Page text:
The illicit love affair between guys and their dolls

NBA athlete Robin Lopez does the unthinkable!NBA athlete Robin Lopez does the unthinkable!Paul Greenwood is the kind of man who could gain his clients' trust and then steal $75 million dollars from them. He's also the kind of man who collects teddy bears. Connection? Sure.

Both break the rules--one belonging to the state, the other to culture. As evolved as we've become, the hard and fast rule is: Men shouldn't play with dolls. Action figures, miniature cars and Star Wars memorabilia aside, showing childlike interests that lean towards the vulnerable is a flat out no-no for guys, especially beyond the age of 12. But attachments to childhood, can be comforting and healthy in small doses. Women are allowed to keep their kid's stuff-- in fact we're encouraged to buy it all over again (Hello Kitty, anyone?). Not guys. They're supposed to have the hardened, weary machismo of Tommy Lee Jones from the minute they're spanked to life. Even if their parents support their stuffed animal habit, god help them if their little league team catches wind of the secret obsession.

And what you can't have, you covet. Money, stuffed animals, what have you. That just may explain why a hedge fund manager who bilked clients out of fortunes, also spent $2 million dollars on a collection of antique teddy bears (which he now has to auction off at Christies.) He wanted to. Screw all of you!

That's not to say all men with stuffed animals are jailbaiting con-artists. A recent study in the UK revealed that 25 percent of guys admit to packing a teddy bears on trips.

"I travel enough that it's a nice reminder of home," Scott Hardy, a 34 year-old online entreprenuer, tells ABC News, on behalf of the male population. But comfort comes with ribbing. "I've had some friends who are like, 'What's with the stuffed animal?" Odds are they know exactly what's with it. They just don't admit it. Another recent study showed at childhood doll attachments carry over into college years--both for girls and boys.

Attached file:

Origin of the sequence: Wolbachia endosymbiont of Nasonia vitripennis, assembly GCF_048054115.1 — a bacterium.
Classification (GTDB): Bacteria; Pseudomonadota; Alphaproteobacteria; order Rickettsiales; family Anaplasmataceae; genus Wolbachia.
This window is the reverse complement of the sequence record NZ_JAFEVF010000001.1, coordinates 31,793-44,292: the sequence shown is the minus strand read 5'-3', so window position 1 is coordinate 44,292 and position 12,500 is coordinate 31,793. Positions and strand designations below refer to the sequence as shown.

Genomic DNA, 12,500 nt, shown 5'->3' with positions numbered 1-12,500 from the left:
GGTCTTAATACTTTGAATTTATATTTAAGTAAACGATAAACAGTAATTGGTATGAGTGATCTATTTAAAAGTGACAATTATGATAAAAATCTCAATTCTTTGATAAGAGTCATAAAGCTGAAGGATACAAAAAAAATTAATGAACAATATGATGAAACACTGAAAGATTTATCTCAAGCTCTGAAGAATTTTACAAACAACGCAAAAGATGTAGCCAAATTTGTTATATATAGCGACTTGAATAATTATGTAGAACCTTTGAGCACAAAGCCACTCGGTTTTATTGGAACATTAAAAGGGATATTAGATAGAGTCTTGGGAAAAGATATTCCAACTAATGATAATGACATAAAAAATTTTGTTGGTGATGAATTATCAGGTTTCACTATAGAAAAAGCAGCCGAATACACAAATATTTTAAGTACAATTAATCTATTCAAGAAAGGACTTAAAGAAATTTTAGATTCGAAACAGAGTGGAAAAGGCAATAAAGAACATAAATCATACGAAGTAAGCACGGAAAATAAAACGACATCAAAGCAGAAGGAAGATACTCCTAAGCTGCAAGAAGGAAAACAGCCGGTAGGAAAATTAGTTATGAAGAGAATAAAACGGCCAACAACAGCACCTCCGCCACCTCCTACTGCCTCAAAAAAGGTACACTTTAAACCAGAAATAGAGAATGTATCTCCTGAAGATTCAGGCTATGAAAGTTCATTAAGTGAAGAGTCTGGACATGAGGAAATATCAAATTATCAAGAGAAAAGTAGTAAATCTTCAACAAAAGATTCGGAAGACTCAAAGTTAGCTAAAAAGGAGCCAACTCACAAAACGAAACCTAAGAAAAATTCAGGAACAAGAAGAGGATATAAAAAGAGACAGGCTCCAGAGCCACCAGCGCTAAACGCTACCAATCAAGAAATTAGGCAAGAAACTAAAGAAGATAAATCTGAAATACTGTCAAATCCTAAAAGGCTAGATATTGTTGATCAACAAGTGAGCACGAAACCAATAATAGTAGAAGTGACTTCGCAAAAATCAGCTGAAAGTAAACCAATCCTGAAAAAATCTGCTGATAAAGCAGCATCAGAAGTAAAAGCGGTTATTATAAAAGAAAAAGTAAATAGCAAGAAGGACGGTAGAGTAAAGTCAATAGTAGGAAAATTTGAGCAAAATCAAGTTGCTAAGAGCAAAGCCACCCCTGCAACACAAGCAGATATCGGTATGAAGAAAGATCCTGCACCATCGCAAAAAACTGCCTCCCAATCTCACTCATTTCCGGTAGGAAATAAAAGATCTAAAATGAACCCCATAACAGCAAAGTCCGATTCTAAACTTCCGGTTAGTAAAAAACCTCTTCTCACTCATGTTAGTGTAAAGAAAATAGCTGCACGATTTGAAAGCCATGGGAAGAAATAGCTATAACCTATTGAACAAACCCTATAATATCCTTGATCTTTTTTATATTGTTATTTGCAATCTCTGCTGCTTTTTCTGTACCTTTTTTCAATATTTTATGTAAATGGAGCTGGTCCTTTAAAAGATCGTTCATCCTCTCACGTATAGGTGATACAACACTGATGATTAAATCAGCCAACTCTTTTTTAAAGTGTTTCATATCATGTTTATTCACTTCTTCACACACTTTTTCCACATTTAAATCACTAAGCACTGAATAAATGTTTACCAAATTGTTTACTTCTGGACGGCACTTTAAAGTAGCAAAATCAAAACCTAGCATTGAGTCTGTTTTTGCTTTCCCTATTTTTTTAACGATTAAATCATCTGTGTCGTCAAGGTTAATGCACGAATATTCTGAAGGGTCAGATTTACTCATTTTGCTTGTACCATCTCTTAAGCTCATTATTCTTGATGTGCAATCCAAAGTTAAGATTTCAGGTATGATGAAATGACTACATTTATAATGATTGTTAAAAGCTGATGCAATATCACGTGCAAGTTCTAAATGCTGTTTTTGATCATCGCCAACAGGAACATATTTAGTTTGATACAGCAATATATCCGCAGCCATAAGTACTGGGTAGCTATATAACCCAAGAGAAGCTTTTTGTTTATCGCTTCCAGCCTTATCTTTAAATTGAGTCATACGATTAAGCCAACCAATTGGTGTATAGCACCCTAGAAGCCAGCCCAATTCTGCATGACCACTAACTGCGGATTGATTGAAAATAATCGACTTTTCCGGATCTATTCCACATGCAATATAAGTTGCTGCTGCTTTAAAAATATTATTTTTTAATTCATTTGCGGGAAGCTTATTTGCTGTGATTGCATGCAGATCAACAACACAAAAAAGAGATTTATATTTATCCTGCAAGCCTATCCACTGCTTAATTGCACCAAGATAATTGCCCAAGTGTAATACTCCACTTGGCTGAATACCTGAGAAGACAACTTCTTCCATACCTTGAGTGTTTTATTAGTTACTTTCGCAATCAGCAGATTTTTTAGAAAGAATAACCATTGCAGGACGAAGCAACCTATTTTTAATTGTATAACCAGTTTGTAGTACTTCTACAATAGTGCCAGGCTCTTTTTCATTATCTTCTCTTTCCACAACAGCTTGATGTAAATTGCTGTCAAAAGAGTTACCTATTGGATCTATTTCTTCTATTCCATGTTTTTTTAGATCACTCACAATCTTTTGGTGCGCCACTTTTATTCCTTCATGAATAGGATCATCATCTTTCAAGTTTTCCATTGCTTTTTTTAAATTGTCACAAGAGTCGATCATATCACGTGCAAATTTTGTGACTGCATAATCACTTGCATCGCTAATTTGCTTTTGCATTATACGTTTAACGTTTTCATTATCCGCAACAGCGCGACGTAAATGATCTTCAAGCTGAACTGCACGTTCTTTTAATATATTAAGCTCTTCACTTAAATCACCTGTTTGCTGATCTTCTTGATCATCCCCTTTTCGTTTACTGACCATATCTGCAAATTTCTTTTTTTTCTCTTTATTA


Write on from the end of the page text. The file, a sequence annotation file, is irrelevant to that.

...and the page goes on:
The Frisky scribe, John Devore,admits to keeping his childhood Grover doll, albeit in secret. "When it comes to stuffed animals, the only difference between women and men is that women keep their dolls on their bed, and men keep them under the bed, or in my case, in a box in the back of my closet," he writes.

And why wouldn't he hide it? Look what happened to basketball star Robin Lopez when he fell asleep on the road with his Minnie Mouse doll. Snapshot. Email. Public humiliation. Even Greenwood's getting more attention for his doll collection than his guilty fraud plea. The headline of one NYMag.com story was: "Greenwood is never going to live this teddy bear thing down." And it's true.

That kind of pressure causes people to go to extremes. Look at Sir Patrick, the subject of a recent "Hoarders" episode, who boasted a collection of child-size dolls stacked from wall to wall in his house and car. An army veteran, his eccentric tendencies didn't fly in the military. Now years later, his natural impulses turned into the big F-U, also called addiction. Instead of burying the doll, he buried himself in the dolls. Now his best bet is getting cast in a David Lynch movie. Take a look at a clip here.

"Squirreling things away may also be symptomatic of a high level of generalized anxiety about the world-a fundamental insecurity," explains hoarding expert Randy Frost in Psychology Today. "We see the objects in our home as symbols of safety and comfort. This tendency seems to be exaggerated in people who hoard, because they think everything they own has this power."

Sir Patrick (Yup, that's his given name--he also wears a kimono and a beanie) is hard-pressed to sell his dolls which he not only associates with real romantic love, but also spent a fortune on. Unlike Greenwood, his prized possession don't hold the value he thought it would.

On a smaller scale, it's not unlike Michael Jackson. The pop star, who admitted to a tortured childhood of repression, also found himself in debt after taking his proclamation of Peter Pan-dom to the extreme. He didn't just purchase dolls (some even life-sized), he bought actual animals.

The point? If a guy wants to keep a doll on his bed, let him. Keep the jokes to yourself, and your concern to a minimum--lest you find yourself living with a man and his collection of teddy bears you're not allowed to touch. Stranger things have happened.